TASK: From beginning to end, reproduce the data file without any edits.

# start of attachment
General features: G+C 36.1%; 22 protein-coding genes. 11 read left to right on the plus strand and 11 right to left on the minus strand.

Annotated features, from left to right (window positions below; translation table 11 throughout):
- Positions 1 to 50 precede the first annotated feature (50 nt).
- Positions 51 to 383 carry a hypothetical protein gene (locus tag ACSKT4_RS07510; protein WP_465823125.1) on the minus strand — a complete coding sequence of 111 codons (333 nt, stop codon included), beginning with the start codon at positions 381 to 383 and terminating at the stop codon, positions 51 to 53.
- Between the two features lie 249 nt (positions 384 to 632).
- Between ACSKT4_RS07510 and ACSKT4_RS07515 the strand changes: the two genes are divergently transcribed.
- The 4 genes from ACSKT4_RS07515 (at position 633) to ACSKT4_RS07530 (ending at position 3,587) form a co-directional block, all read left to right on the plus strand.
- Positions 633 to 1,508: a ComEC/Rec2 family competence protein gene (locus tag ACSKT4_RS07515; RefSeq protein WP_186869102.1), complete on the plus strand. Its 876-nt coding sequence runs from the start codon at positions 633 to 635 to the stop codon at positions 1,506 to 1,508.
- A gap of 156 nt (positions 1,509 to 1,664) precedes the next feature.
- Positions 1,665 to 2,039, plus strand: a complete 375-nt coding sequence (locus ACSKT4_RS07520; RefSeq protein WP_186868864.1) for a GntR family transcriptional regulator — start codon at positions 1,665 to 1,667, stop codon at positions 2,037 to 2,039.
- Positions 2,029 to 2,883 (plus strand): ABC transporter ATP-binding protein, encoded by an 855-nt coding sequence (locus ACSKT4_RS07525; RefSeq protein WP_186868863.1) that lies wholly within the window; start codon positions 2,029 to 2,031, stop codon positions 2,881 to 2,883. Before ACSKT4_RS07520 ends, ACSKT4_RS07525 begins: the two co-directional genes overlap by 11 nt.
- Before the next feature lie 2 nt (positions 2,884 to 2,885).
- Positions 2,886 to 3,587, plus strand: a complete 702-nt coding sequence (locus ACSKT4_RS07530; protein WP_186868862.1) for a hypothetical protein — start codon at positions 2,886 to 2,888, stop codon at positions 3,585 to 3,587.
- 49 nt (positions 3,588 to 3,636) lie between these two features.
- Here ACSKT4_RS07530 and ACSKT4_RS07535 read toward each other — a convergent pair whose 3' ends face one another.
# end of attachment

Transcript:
General features: G+C 36.1%; 22 protein-coding genes. 11 read left to right on the plus strand and 11 right to left on the minus strand.

Annotated features, from left to right (window positions below; translation table 11 throughout):
- Positions 1 to 50 precede the first annotated feature (50 nt).
- Positions 51 to 383 carry a hypothetical protein gene (locus tag ACSKT4_RS07510; protein WP_465823125.1) on the minus strand — a complete coding sequence of 111 codons (333 nt, stop codon included), beginning with the start codon at positions 381 to 383 and terminating at the stop codon, positions 51 to 53.
- Between the two features lie 249 nt (positions 384 to 632).
- Between ACSKT4_RS07510 and ACSKT4_RS07515 the strand changes: the two genes are divergently transcribed.
- The 4 genes from ACSKT4_RS07515 (at position 633) to ACSKT4_RS07530 (ending at position 3,587) form a co-directional block, all read left to right on the plus strand.
- Positions 633 to 1,508: a ComEC/Rec2 family competence protein gene (locus tag ACSKT4_RS07515; RefSeq protein WP_186869102.1), complete on the plus strand. Its 876-nt coding sequence runs from the start codon at positions 633 to 635 to the stop codon at positions 1,506 to 1,508.
- A gap of 156 nt (positions 1,509 to 1,664) precedes the next feature.
- Positions 1,665 to 2,039, plus strand: a complete 375-nt coding sequence (locus ACSKT4_RS07520; RefSeq protein WP_186868864.1) for a GntR family transcriptional regulator — start codon at positions 1,665 to 1,667, stop codon at positions 2,037 to 2,039.
- Positions 2,029 to 2,883 (plus strand): ABC transporter ATP-binding protein, encoded by an 855-nt coding sequence (locus ACSKT4_RS07525; RefSeq protein WP_186868863.1) that lies wholly within the window; start codon positions 2,029 to 2,031, stop codon positions 2,881 to 2,883. Before ACSKT4_RS07520 ends, ACSKT4_RS07525 begins: the two co-directional genes overlap by 11 nt.
- Before the next feature lie 2 nt (positions 2,884 to 2,885).
- Positions 2,886 to 3,587, plus strand: a complete 702-nt coding sequence (locus ACSKT4_RS07530; protein WP_186868862.1) for a hypothetical protein — start codon at positions 2,886 to 2,888, stop codon at positions 3,585 to 3,587.
- 49 nt (positions 3,588 to 3,636) lie between these two features.
- Here ACSKT4_RS07530 and ACSKT4_RS07535 read toward each other — a convergent pair whose 3' ends face one another.